The autonomist political theorist and strategist Mario Tronti in his classic book Operai e capital argued that weapons for working class revolt have always been taken from the bosses’ arsenal.
At first glance this easily can come off as a kind of hyperbole or even a contradiction. Has not it often been argued, to use feminist writer Audre Lorde’s phrasing, that it is not possible to take apart the master’s house with the master’s tools? Despite the contradictions and tensions contained within his argument, Tronti said this with good reason, for he was writing from a social and historical context where this is just what was taking place. Autonomous politics in Italy emerging at this time greatly benefited from borrowing ideas and methods from bourgeois sociology and social sciences, as well as tools of management theory and industrial relations. And using these tools proceeded to build massive cycles of struggle that vastly changed the grounds of politics in the country and from which people have drawn much inspiration since then.
Of these adaptations the best known and most successful is the development of practices of workers’ inquiry as integral part of class composition analysis. Workers’ inquiry was developed at a juncture of Italian history characterized by rapid industrialization (the so-called ‘economic miracle’) and massive migration from southern Italy to the rapidly industrializing north. At this time the methods of industrial sociology and proto-human relations management were being introduced to more effectively discipline the recalcitrant and rebellious working class. Many migrants from southern Italy, moving from an agricultural context to industrial conditions that were anything but ideal, were both aggravated with the working conditions in the factories as well as the relatively cold reception they received from the recognized trade unions and parties. The Italian Communist Party, for various reasons, had become disconnected from the needs and desires of the working class population, and tended more to act as a disciplinary mechanism rather than as a force for liberation.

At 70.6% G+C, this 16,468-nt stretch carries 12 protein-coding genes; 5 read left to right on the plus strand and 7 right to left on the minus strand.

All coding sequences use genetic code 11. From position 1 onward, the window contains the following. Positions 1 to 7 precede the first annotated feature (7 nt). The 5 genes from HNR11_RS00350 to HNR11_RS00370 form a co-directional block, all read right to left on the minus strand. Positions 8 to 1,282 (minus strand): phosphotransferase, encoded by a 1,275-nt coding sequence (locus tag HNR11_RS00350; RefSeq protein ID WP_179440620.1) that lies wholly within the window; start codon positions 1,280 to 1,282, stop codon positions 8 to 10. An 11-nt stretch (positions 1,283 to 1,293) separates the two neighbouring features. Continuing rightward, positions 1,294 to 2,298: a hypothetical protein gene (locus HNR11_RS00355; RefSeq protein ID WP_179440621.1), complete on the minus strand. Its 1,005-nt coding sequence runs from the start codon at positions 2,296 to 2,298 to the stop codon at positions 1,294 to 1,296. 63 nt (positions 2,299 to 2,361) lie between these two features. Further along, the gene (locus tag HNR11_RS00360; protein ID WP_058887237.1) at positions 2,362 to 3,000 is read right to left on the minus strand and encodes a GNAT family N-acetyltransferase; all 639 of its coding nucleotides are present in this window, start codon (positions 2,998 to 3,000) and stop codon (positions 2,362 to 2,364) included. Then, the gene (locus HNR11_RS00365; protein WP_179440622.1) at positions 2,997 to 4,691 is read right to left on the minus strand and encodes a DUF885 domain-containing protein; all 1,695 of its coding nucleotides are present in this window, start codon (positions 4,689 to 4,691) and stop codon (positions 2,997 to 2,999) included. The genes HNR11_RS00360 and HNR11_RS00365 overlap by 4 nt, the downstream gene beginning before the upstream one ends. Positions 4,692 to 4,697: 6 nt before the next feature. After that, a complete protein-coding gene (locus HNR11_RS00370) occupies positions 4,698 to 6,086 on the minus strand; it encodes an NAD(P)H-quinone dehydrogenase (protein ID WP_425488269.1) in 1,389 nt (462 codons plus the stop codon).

It is at this point that practices of workers’ inquiry emerge. Rather than assuming too much about the conditions of the working class, or what is politically possible, why not borrow from the tools of the social sciences to investigate the existing conditions? That is, to turn the tools developed with bourgeois thought and management theory to investigate working class conditions, and through that to work and build from the realities, experience, and conditions of the wildcat strikes and autonomous struggles emerging at the time. To work from them and build upon their possibility rather than to make assumptions about what they are possible of accomplishing or their nature. Thus workers inquiry developed within autonomist movements as a sort of parallel sociology, one based on a radical re-reading of Marx (as well as Max Weber) against the interpretations and politics of the communist party and the official unions. It also borrowed heavily from the work and ideas of figures such as Danilo Dolci, a social reformer who used questionnaires and life histories among the poor.